This 2005 release of music by Einojuhani Rautavaara might seem like a big deal with its dual SACD/CD layer and three world premieres with big fan Mikko Franck conducting the National Orchestra of Belgium. Yet, as with so much of Rautavaara's late music, people are going to end up cursing themselves for seeking out the disc when the music on it is so meagre, light, fluffy, insubstantial etc. (I was lucky to listen to a library copy).
Take "Book of Visions" (2003/2005) for example. Fourty full minutes of long drawn-out string lines over a pedal point, with no meaningful development. Occasionally Rautavaara will throw in some rumbling percussion to spice things up, but the lack of direction is painfully obvious throughout. I fail to understand why the conservatives hold up Rautavaara as an ideal modern composer when his music has so much less, well, *musical* content than the greats of the classical era. Maybe the fad is over, as at a recent Helsinki performance of "Book of Visions" people started walking out and one listener called it a "book of monotony". The short "Adagio Celeste" for string orchestra (1997/2000) is more of the same. Indeed, I'd challenge a Rautavaara fan to tell a snippet of it from "Book of Visions", the composer's last two symphonies, or "Isle of Bliss".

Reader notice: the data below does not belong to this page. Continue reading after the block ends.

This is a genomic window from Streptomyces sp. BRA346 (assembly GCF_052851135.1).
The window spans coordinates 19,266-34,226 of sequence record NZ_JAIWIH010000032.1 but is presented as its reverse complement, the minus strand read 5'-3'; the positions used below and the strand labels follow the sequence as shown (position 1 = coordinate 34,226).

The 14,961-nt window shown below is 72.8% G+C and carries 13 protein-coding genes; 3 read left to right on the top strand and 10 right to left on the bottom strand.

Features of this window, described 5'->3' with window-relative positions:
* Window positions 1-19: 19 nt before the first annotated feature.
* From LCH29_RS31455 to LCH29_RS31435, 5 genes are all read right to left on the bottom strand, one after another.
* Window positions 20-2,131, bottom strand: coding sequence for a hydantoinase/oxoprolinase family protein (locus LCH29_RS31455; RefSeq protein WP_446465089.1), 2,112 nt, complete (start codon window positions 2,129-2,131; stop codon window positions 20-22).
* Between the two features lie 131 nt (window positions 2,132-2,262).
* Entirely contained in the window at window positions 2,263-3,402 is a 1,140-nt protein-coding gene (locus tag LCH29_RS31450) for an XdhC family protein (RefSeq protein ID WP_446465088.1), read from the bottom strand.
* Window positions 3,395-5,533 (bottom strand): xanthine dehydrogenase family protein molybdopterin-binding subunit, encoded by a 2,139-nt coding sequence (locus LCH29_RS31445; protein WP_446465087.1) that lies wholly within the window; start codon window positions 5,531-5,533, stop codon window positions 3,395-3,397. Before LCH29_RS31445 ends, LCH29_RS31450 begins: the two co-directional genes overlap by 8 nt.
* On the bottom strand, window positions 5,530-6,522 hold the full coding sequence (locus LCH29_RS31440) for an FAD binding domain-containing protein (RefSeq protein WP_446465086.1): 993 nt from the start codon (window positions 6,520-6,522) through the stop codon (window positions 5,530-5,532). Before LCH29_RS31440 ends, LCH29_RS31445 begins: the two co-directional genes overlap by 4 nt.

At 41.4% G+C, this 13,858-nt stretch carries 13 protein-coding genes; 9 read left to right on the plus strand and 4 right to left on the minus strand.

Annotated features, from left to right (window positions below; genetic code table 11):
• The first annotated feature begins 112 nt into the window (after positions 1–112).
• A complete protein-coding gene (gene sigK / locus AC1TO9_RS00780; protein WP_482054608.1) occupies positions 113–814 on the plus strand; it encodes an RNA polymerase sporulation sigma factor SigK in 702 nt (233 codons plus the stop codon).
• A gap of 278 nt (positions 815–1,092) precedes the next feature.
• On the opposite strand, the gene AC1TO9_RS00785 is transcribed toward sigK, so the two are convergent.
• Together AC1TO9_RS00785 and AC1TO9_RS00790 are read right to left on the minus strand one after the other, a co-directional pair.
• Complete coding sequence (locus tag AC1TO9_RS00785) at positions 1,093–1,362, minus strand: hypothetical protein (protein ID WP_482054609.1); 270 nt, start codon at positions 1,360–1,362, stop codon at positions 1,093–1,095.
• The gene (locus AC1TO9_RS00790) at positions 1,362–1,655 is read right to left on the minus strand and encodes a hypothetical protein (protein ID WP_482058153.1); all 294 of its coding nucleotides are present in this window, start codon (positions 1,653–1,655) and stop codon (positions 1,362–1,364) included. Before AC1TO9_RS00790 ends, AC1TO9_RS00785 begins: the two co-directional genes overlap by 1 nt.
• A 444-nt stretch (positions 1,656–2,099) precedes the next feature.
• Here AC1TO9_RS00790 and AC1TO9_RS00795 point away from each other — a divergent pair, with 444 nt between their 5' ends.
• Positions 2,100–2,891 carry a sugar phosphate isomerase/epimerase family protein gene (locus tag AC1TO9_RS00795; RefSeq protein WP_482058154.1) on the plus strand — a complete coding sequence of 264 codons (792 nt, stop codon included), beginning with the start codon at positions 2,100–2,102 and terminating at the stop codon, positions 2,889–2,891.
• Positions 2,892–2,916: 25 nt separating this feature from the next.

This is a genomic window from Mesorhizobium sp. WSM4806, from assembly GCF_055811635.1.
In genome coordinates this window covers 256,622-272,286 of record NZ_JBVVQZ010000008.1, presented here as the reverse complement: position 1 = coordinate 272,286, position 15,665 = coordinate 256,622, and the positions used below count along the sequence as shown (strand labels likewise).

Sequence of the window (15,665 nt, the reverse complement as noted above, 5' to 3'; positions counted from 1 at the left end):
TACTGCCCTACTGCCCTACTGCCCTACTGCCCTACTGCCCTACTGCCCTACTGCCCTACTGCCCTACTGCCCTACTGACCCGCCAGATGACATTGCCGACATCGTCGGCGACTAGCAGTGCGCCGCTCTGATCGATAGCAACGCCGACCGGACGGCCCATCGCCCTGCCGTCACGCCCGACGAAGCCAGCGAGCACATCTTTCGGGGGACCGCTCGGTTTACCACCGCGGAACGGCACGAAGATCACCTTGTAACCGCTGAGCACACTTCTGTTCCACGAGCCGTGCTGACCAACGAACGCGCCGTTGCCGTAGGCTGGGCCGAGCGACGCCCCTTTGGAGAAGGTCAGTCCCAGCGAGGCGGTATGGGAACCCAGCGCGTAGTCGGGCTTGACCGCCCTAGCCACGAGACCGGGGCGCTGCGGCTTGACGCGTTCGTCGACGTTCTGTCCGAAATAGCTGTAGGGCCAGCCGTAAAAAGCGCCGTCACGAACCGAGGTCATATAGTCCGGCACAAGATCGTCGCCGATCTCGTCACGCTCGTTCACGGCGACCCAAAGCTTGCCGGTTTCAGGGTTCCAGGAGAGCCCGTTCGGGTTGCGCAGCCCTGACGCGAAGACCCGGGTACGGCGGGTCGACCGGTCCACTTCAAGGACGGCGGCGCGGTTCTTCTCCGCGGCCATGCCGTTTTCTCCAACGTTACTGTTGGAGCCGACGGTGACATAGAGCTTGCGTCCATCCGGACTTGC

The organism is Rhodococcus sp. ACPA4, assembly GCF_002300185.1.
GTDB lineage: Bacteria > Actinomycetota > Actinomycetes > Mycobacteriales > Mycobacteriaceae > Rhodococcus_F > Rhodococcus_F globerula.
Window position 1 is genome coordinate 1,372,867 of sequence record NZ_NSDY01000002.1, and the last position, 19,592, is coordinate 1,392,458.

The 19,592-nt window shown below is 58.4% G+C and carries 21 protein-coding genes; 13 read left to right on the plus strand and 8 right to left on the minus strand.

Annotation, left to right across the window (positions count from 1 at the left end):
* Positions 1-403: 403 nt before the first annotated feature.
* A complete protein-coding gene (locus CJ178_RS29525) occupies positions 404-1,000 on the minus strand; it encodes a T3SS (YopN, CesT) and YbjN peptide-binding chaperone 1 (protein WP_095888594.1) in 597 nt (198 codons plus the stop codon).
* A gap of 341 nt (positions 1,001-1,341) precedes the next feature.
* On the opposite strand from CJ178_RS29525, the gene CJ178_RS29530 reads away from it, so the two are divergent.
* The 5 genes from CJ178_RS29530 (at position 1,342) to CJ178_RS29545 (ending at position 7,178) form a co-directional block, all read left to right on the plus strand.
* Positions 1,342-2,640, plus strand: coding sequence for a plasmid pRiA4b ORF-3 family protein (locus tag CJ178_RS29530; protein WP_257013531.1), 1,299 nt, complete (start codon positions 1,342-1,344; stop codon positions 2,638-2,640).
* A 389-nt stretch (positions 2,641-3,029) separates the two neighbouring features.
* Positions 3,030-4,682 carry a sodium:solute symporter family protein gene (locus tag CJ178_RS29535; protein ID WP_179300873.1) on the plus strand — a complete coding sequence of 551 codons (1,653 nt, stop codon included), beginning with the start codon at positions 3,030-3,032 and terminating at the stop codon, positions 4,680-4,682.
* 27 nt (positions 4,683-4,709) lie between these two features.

There is one piece here which is somewhat more interesting. Rautavaara wrote his Symphony No. 1 in 1955, and both the first version and a 1988 revision have been widely recorded before. In 2003, however, he revised the piece yet again to add a slow movement between the two main ones, though as the slow movement is based on a song he wrote in the '50s the spirit of the piece is preserved. The piece is highly reminiscent of Shostakovich, whom the young Finnish modernists of those times admired. This piece is completely listenable, although one feels it is more the fulfillment of a student's assignment to imitate the Russian composer than a significant new acheivement.
The liner notes consist of Rautavaara's own comments on the music, which as common with his late works are described as emanating from some other, metaphysical realm and only transmitted to us by the composer. I'd have to say that if this is true, the divine is boring indeed.